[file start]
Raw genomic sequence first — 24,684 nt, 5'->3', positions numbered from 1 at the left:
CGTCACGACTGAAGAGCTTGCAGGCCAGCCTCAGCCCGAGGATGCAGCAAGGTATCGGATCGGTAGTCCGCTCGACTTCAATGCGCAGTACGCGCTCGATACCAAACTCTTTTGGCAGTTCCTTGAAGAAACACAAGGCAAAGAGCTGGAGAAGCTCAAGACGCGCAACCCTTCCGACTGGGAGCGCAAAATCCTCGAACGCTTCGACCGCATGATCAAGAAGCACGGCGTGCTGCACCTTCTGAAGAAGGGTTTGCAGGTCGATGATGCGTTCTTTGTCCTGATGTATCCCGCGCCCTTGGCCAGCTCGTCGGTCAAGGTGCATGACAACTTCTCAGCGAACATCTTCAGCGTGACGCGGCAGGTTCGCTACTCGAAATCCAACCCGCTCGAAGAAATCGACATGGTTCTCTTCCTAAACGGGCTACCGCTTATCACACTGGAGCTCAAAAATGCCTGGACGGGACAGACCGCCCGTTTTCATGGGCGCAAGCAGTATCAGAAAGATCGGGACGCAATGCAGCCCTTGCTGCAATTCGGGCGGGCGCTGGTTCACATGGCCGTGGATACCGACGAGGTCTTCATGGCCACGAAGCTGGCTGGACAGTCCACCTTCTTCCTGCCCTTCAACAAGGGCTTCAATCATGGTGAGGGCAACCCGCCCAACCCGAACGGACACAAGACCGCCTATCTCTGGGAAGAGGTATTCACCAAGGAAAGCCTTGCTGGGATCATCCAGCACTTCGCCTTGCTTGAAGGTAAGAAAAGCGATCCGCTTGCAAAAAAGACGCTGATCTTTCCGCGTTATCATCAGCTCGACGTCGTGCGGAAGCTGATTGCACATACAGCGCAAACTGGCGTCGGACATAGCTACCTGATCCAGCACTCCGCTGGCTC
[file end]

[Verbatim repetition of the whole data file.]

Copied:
Raw genomic sequence first — 24,684 nt, 5'->3', positions numbered from 1 at the left:
CGTCACGACTGAAGAGCTTGCAGGCCAGCCTCAGCCCGAGGATGCAGCAAGGTATCGGATCGGTAGTCCGCTCGACTTCAATGCGCAGTACGCGCTCGATACCAAACTCTTTTGGCAGTTCCTTGAAGAAACACAAGGCAAAGAGCTGGAGAAGCTCAAGACGCGCAACCCTTCCGACTGGGAGCGCAAAATCCTCGAACGCTTCGACCGCATGATCAAGAAGCACGGCGTGCTGCACCTTCTGAAGAAGGGTTTGCAGGTCGATGATGCGTTCTTTGTCCTGATGTATCCCGCGCCCTTGGCCAGCTCGTCGGTCAAGGTGCATGACAACTTCTCAGCGAACATCTTCAGCGTGACGCGGCAGGTTCGCTACTCGAAATCCAACCCGCTCGAAGAAATCGACATGGTTCTCTTCCTAAACGGGCTACCGCTTATCACACTGGAGCTCAAAAATGCCTGGACGGGACAGACCGCCCGTTTTCATGGGCGCAAGCAGTATCAGAAAGATCGGGACGCAATGCAGCCCTTGCTGCAATTCGGGCGGGCGCTGGTTCACATGGCCGTGGATACCGACGAGGTCTTCATGGCCACGAAGCTGGCTGGACAGTCCACCTTCTTCCTGCCCTTCAACAAGGGCTTCAATCATGGTGAGGGCAACCCGCCCAACCCGAACGGACACAAGACCGCCTATCTCTGGGAAGAGGTATTCACCAAGGAAAGCCTTGCTGGGATCATCCAGCACTTCGCCTTGCTTGAAGGTAAGAAAAGCGATCCGCTTGCAAAAAAGACGCTGATCTTTCCGCGTTATCATCAGCTCGACGTCGTGCGGAAGCTGATTGCACATACAGCGCAAACTGGCGTCGGACATAGCTACCTGATCCAGCACTCCGCTGGCTC